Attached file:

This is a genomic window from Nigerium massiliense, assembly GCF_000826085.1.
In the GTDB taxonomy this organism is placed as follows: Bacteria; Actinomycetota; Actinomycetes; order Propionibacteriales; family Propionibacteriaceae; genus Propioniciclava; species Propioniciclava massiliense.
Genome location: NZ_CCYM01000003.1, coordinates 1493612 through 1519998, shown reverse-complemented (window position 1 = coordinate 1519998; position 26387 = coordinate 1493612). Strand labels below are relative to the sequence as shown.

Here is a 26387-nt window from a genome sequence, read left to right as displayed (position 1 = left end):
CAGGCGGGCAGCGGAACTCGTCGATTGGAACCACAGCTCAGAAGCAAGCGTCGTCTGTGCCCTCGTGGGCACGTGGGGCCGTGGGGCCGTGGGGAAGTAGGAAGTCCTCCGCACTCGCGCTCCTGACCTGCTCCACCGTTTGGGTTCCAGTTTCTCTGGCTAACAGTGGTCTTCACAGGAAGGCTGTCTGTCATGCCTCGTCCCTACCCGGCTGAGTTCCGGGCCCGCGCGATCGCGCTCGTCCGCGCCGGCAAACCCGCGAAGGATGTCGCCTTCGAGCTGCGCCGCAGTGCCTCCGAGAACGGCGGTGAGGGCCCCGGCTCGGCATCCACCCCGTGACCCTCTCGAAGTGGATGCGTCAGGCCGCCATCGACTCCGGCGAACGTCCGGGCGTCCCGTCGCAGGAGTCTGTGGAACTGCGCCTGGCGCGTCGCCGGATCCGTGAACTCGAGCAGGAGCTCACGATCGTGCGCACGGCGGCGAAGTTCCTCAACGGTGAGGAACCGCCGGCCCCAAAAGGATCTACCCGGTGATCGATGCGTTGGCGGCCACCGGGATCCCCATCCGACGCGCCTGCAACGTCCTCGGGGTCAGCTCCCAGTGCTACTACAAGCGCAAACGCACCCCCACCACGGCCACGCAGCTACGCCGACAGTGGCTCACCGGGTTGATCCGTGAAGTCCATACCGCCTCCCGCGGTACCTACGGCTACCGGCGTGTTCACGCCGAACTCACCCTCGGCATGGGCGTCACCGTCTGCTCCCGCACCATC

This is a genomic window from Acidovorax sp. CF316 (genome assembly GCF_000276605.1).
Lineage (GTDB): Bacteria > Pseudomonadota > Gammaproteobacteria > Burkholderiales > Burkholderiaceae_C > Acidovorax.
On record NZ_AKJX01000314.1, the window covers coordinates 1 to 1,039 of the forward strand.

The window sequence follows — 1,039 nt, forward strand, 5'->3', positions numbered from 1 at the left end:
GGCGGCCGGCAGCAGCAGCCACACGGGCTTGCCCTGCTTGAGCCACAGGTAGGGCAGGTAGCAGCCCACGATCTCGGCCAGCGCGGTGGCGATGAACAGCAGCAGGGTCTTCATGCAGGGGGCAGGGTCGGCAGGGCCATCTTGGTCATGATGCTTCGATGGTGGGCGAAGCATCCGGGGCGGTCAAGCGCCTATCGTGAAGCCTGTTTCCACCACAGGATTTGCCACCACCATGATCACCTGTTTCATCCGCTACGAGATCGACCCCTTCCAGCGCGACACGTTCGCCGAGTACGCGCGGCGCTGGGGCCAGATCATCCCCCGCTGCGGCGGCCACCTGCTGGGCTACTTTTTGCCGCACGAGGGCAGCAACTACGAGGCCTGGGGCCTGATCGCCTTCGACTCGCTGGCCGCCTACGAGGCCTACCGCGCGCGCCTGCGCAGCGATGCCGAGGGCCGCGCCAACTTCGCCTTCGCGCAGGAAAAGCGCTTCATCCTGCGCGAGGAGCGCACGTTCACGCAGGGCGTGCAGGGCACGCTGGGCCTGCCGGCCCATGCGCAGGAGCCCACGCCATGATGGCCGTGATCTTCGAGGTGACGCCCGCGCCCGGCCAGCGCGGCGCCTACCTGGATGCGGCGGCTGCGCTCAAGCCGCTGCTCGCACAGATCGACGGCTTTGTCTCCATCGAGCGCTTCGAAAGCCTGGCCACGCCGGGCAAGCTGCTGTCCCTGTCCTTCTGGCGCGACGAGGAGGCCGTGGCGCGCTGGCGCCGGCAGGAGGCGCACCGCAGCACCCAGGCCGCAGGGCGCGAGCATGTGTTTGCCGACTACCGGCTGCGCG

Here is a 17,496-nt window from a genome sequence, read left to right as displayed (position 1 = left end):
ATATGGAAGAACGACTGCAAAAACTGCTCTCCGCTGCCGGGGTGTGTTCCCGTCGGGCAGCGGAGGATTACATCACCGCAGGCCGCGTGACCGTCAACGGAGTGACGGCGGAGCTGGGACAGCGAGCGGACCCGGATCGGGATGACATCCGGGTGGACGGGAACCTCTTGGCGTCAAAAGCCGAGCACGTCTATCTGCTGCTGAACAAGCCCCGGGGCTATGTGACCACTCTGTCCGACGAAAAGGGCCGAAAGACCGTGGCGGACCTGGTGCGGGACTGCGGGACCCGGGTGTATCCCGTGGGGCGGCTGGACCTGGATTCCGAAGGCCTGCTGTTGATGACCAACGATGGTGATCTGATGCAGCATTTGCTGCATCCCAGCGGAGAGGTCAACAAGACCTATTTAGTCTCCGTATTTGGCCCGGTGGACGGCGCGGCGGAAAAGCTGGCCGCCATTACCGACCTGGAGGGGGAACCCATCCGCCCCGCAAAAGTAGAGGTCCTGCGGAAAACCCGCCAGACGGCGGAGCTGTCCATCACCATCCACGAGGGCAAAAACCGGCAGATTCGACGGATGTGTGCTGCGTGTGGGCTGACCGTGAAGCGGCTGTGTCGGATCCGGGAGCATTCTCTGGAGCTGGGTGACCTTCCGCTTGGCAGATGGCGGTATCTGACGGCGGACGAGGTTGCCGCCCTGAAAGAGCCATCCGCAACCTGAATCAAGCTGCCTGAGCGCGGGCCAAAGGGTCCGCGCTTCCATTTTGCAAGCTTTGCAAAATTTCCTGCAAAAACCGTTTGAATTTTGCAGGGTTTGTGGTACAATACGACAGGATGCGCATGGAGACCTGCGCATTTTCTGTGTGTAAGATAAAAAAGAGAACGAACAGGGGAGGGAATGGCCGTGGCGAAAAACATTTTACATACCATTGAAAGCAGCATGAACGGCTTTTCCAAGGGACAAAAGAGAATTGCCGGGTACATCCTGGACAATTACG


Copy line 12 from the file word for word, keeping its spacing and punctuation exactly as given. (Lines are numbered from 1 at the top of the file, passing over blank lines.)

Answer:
ATATGGAAGAACGACTGCAAAAACTGCTCTCCGCTGCCGGGGTGTGTTCCCGTCGGGCAGCGGAGGATTACATCACCGCAGGCCGCGTGACCGTCAACGGAGTGACGGCGGAGCTGGGACAGCGAGCGGACCCGGATCGGGATGACATCCGGGTGGACGGGAACCTCTTGGCGTCAAAAGCCGAGCACGTCTATCTGCTGCTGAACAAGCCCCGGGGCTATGTGACCACTCTGTCCGACGAAAAGGGCCGAAAGACCGTGGCGGACCTGGTGCGGGACTGCGGGACCCGGGTGTATCCCGTGGGGCGGCTGGACCTGGATTCCGAAGGCCTGCTGTTGATGACCAACGATGGTGATCTGATGCAGCATTTGCTGCATCCCAGCGGAGAGGTCAACAAGACCTATTTAGTCTCCGTATTTGGCCCGGTGGACGGCGCGGCGGAAAAGCTGGCCGCCATTACCGACCTGGAGGGGGAACCCATCCGCCCCGCAAAAGTAGAGGTCCTGCGGAAAACCCGCCAGACGGCGGAGCTGTCCATCACCATCCACGAGGGCAAAAACCGGCAGATTCGACGGATGTGTGCTGCGTGTGGGCTGACCGTGAAGCGGCTGTGTCGGATCCGGGAGCATTCTCTGGAGCTGGGTGACCTTCCGCTTGGCAGATGGCGGTATCTGACGGCGGACGAGGTTGCCGCCCTGAAAGAGCCATCCGCAACCTGAATCAAGCTGCCTGAGCGCGGGCCAAAGGGTCCGCGCTTCCATTTTGCAAGCTTTGCAAAATTTCCTGCAAAAACCGTTTGAATTTTGCAGGGTTTGTGGTACAATACGACAGGATGCGCATGGAGACCTGCGCATTTTCTGTGTGTAAGATAAAAAAGAGAACGAACAGGGGAGGGAATGGCCGTGGCGAAAAACATTTTACATACCATTGAAAGCAGCATGAACGGCTTTTCCAAGGGACAAAAGAGAATTGCCGGGTACATCCTGGACAATTACG